Exactly…WTF?!? The Smart Tire Company has announced their new, aluminum alloy tire technology that’s based on the same research and designs as tires created for the Mars lander…and they’re for your bicycle.
Co-founded by Survivor champ Earl Cole and blockchain engineer Brian Yennie, The SMART Tire Company teamed with NASA Glenn Research Center inventors Dr. Santo Padula and Colin Creager to bring shape memory alloy (SMA) tire technology to the bike. It’s called METL, and it’s about to rock. Or, um, roll.
Originally invented by NASA for use on the lunar and Mars rover missions, it has the ability to “undergo phase transitions at the molecular level under strain”, making SMAs are unlike any other material, exhibiting thirty times the recoverable strain of ordinary steel. They say they’re also eco-friendly, utilizing longer-lasting materials that reduce rubber waste.
What is this magic material?
SMART says the material (called NiTinol+) can expand, contract, bend, and unbend very quickly, like rubber. Even with extreme deformation, it will bounce back to its exact original shape through “phase transitions at the molecular level”. Like Iron Man’s nano tech suit, perhaps.
The material has a gold/silver/metallic blue finish and is “elastic like rubber yet strong like titanium” with perfect shape memory.
That shape memory comes from blending titanium with a Martensite steel material. The name, METL, stands for Martensite Elasticized Tubular Loading. Here’s they’re description:
“Martensite is a very hard form of steel crystalline structure. When a shape memory alloy is in martensite form at lower temperatures, the metal can easily be deformed into any shape. When heat-treated a certain way, the martensite reverts to austenite, and the material recovers its original shape, giving it super-elastic properties.”
Check the video at the bottom of this post for a much deeper dive on how that actually works…it’s fascinating!
Could metal bicycle tires work?
Well, the big question is grip, and we’ll get to that. But first, let’s lay out the benefits.
METL’s alloy, shapeshifting tires could be lighter. Weight going onto a spacecraft is at a premium, costing six figures per ounce, so the material has to be incredibly light. And this one is, especially from a strength-to-weight ratio perspective.
It won’t need a tube, or sealant, and will never go flat, either. This, along with the material’s properties, means it can deform rapidly to match the terrain perfectly, allowing for better traction.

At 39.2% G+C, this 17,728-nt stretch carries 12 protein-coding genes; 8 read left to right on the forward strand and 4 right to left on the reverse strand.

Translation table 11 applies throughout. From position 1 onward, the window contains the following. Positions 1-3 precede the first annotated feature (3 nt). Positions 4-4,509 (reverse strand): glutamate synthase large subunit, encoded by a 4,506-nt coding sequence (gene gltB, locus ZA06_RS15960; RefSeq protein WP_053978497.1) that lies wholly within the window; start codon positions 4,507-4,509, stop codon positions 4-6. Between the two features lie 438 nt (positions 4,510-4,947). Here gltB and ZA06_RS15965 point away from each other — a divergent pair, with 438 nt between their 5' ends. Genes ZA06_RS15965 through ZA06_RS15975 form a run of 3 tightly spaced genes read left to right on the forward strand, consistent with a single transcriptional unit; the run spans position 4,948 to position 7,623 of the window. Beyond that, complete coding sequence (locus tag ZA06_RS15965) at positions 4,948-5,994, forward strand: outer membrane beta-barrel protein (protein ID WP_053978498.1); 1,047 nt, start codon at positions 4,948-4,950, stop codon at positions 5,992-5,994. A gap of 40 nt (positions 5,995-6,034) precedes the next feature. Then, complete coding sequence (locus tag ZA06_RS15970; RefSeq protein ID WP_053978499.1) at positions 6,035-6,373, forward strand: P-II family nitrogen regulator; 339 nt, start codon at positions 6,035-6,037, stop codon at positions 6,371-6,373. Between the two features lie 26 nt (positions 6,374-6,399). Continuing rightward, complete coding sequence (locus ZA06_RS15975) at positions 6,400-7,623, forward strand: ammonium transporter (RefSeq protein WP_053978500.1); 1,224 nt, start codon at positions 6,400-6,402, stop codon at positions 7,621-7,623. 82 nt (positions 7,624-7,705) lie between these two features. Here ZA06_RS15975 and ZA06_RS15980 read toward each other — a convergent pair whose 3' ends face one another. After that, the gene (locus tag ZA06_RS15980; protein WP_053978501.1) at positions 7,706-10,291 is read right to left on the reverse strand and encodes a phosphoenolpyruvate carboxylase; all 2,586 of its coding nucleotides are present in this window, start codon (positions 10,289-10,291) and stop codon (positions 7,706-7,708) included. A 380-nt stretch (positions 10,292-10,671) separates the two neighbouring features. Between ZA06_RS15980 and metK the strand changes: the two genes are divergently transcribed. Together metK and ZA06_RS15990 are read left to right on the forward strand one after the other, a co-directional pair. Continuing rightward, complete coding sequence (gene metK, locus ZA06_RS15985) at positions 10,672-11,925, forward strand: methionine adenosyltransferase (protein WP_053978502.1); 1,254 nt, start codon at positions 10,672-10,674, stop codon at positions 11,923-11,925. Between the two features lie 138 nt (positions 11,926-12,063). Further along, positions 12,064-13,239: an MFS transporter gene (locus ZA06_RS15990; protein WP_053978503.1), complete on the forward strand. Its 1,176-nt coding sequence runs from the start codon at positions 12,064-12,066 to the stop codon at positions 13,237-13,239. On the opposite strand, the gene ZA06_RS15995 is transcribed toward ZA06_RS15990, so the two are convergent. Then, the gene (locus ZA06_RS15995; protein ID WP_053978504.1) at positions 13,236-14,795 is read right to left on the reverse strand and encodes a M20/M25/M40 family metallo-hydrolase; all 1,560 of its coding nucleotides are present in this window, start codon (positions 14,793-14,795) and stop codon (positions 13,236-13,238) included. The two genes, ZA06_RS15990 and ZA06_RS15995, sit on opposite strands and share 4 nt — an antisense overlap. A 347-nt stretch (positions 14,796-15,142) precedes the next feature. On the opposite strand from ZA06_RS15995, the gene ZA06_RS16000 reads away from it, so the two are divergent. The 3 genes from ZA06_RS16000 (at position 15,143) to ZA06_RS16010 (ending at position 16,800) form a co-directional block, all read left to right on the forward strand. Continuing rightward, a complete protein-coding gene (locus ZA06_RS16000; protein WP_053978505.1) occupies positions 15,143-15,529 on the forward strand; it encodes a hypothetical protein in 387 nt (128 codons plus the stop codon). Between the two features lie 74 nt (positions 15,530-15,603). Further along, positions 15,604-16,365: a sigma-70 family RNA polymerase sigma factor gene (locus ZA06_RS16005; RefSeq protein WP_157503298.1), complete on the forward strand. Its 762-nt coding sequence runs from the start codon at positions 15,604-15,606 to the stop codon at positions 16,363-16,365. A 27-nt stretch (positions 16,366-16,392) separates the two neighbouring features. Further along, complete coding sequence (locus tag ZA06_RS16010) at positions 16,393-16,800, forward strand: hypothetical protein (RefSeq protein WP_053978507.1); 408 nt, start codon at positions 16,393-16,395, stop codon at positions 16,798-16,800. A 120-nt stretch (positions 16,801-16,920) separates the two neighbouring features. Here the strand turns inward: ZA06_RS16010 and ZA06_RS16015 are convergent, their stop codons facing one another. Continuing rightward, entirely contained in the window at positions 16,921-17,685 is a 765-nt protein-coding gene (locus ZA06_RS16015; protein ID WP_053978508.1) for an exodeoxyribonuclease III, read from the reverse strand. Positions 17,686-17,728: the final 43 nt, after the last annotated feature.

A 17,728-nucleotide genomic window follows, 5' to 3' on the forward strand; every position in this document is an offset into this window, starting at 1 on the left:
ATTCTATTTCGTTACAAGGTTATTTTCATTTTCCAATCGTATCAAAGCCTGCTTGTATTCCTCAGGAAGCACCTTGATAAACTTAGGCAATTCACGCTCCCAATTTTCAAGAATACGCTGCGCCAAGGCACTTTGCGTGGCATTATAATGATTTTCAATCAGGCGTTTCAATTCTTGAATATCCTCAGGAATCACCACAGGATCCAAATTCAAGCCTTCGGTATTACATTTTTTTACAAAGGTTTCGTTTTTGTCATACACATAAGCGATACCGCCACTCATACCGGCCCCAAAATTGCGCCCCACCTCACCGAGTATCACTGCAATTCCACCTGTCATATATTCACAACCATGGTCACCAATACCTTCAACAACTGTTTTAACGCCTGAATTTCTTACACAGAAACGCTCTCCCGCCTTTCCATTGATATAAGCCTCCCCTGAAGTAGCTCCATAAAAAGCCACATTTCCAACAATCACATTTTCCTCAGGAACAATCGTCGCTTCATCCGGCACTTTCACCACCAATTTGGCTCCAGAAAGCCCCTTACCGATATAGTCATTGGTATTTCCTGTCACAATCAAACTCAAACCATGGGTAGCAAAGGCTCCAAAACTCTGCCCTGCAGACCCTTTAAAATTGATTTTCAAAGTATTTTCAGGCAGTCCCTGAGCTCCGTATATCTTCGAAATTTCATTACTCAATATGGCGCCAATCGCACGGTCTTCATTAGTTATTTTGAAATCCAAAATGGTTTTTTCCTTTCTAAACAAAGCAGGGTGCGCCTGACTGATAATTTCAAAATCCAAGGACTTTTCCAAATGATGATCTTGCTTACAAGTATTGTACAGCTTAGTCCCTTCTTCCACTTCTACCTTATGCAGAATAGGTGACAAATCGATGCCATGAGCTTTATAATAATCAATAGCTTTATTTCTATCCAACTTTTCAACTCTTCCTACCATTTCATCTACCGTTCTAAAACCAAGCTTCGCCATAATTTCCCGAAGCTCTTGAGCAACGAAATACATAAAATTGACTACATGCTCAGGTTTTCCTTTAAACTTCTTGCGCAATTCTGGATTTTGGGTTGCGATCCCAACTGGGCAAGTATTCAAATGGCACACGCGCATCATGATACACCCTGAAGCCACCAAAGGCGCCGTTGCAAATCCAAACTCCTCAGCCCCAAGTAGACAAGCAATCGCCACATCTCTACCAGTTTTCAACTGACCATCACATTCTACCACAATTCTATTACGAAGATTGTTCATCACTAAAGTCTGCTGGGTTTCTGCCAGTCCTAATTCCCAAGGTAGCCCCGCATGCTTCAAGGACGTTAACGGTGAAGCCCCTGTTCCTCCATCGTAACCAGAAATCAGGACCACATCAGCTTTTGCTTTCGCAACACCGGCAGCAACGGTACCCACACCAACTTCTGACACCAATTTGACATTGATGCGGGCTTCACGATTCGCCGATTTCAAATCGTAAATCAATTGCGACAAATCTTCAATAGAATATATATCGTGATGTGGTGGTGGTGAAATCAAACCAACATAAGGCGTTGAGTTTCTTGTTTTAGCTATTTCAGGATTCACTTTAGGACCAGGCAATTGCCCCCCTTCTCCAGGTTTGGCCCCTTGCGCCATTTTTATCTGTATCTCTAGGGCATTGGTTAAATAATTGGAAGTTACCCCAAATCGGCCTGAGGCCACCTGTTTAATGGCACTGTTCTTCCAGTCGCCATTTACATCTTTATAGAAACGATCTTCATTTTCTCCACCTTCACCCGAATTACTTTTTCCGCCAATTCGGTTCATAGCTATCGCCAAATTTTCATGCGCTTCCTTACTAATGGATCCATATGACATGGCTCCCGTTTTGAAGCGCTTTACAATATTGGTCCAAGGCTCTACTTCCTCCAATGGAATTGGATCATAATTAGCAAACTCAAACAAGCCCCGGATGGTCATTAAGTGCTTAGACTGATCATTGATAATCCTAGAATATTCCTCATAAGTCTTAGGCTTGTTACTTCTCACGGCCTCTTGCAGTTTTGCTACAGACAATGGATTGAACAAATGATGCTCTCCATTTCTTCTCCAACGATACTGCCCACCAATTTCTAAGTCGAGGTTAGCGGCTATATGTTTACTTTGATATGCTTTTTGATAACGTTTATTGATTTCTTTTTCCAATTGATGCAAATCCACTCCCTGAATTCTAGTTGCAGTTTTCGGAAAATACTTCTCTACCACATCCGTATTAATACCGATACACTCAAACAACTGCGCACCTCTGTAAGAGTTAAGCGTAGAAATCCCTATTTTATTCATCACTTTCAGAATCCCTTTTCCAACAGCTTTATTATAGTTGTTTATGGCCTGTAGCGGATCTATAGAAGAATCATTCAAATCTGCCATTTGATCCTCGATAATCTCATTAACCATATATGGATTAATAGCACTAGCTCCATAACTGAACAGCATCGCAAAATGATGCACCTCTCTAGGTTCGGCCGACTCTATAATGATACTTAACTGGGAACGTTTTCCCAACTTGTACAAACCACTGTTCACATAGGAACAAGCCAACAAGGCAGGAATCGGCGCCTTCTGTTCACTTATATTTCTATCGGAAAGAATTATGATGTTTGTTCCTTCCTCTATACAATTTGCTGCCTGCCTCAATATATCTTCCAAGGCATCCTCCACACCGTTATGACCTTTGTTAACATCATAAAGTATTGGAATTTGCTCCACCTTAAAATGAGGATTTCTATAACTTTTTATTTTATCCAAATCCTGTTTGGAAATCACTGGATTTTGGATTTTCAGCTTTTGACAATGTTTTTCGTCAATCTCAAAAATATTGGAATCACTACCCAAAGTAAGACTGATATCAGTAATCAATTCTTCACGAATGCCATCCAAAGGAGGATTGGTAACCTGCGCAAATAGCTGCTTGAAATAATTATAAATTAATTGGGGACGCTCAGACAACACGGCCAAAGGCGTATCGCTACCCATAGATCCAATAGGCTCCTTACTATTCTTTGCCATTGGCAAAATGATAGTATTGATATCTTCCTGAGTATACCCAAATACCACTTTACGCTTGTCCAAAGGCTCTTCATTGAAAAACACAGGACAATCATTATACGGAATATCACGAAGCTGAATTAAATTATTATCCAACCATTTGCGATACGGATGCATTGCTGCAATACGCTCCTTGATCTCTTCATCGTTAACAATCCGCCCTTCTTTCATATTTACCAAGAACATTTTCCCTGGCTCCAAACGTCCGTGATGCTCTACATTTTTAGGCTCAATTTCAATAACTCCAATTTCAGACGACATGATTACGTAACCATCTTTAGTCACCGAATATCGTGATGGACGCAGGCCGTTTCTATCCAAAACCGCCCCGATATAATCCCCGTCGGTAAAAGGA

OK, so how does it grip?
The metal will be coated in a new “rubber-like material” called Polyurethanium, which was co-developed with Goodyear Tire & Rubber Company (not Goodyear bicycle tires, which is totally separate). They say the material offers extremely long-lasting tread and grip in all weather conditions.
Indeed, they’re claiming this is a life-of-the-bike tire that shouldn’t ever need replacing. The grip might, though, so they’ll offer a retreading service. And should you damage the structure underneath, they can likely repair it. If not, it can be recycled.
The Polyurethanium will feel kind of like a rubber material, and will actually coat the metal mesh so it’ll look more like a regular tire…and won’t let debris get inside. However, the metal lattice underneath handles all of the load bearing. The material over it is purely for protection and grip, so there’s no need for thick sidewalls or layers of puncture protection.
Does it work?
They say so, and Felt Bicycles has provided them with bikes to test it on. Eventually, SMART says the technology could be used for almost any type of vehicle. And, naturally, any type of bicycle, from road to gravel to mountain bikes, and especially commuter and e-bikes.
Here’s an interesting look at the development, how it works (evolution! kidding…it’s science!), and why (besides weight) they can’t use rubber tires off world:
Initially, they’ll probably sell them as a wheel+tire combo, but the long-term plan is that they’ll work on any rim. Right now, they’re still in testing with a target retail launch in first quarter 2022.